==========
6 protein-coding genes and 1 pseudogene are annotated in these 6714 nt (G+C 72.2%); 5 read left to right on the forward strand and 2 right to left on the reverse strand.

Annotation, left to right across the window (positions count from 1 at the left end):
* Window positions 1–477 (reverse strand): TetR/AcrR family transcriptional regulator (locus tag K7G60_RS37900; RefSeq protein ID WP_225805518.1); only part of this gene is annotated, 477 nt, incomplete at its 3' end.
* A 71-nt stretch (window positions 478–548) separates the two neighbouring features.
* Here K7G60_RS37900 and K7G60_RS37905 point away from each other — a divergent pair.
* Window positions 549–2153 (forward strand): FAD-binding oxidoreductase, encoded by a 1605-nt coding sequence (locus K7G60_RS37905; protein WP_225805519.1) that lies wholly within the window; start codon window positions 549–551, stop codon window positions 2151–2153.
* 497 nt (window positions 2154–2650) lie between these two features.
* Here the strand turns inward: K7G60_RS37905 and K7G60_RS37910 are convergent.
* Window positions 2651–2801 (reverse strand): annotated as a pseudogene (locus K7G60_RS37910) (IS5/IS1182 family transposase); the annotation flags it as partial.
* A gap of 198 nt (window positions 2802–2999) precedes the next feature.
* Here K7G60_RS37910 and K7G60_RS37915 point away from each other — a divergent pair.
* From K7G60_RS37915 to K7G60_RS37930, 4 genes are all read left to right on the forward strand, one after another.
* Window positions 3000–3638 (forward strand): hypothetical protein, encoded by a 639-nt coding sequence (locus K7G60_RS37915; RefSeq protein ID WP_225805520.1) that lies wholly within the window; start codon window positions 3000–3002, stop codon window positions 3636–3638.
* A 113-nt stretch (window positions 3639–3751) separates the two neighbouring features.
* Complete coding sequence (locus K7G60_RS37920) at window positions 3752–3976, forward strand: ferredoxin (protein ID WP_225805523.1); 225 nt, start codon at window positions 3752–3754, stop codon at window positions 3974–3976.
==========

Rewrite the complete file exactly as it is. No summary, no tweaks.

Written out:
6 protein-coding genes and 1 pseudogene are annotated in these 6714 nt (G+C 72.2%); 5 read left to right on the forward strand and 2 right to left on the reverse strand.

Annotation, left to right across the window (positions count from 1 at the left end):
* Window positions 1–477 (reverse strand): TetR/AcrR family transcriptional regulator (locus tag K7G60_RS37900; RefSeq protein ID WP_225805518.1); only part of this gene is annotated, 477 nt, incomplete at its 3' end.
* A 71-nt stretch (window positions 478–548) separates the two neighbouring features.
* Here K7G60_RS37900 and K7G60_RS37905 point away from each other — a divergent pair.
* Window positions 549–2153 (forward strand): FAD-binding oxidoreductase, encoded by a 1605-nt coding sequence (locus K7G60_RS37905; protein WP_225805519.1) that lies wholly within the window; start codon window positions 549–551, stop codon window positions 2151–2153.
* 497 nt (window positions 2154–2650) lie between these two features.
* Here the strand turns inward: K7G60_RS37905 and K7G60_RS37910 are convergent.
* Window positions 2651–2801 (reverse strand): annotated as a pseudogene (locus K7G60_RS37910) (IS5/IS1182 family transposase); the annotation flags it as partial.
* A gap of 198 nt (window positions 2802–2999) precedes the next feature.
* Here K7G60_RS37910 and K7G60_RS37915 point away from each other — a divergent pair.
* From K7G60_RS37915 to K7G60_RS37930, 4 genes are all read left to right on the forward strand, one after another.
* Window positions 3000–3638 (forward strand): hypothetical protein, encoded by a 639-nt coding sequence (locus K7G60_RS37915; RefSeq protein ID WP_225805520.1) that lies wholly within the window; start codon window positions 3000–3002, stop codon window positions 3636–3638.
* A 113-nt stretch (window positions 3639–3751) separates the two neighbouring features.
* Complete coding sequence (locus K7G60_RS37920) at window positions 3752–3976, forward strand: ferredoxin (protein ID WP_225805523.1); 225 nt, start codon at window positions 3752–3754, stop codon at window positions 3974–3976.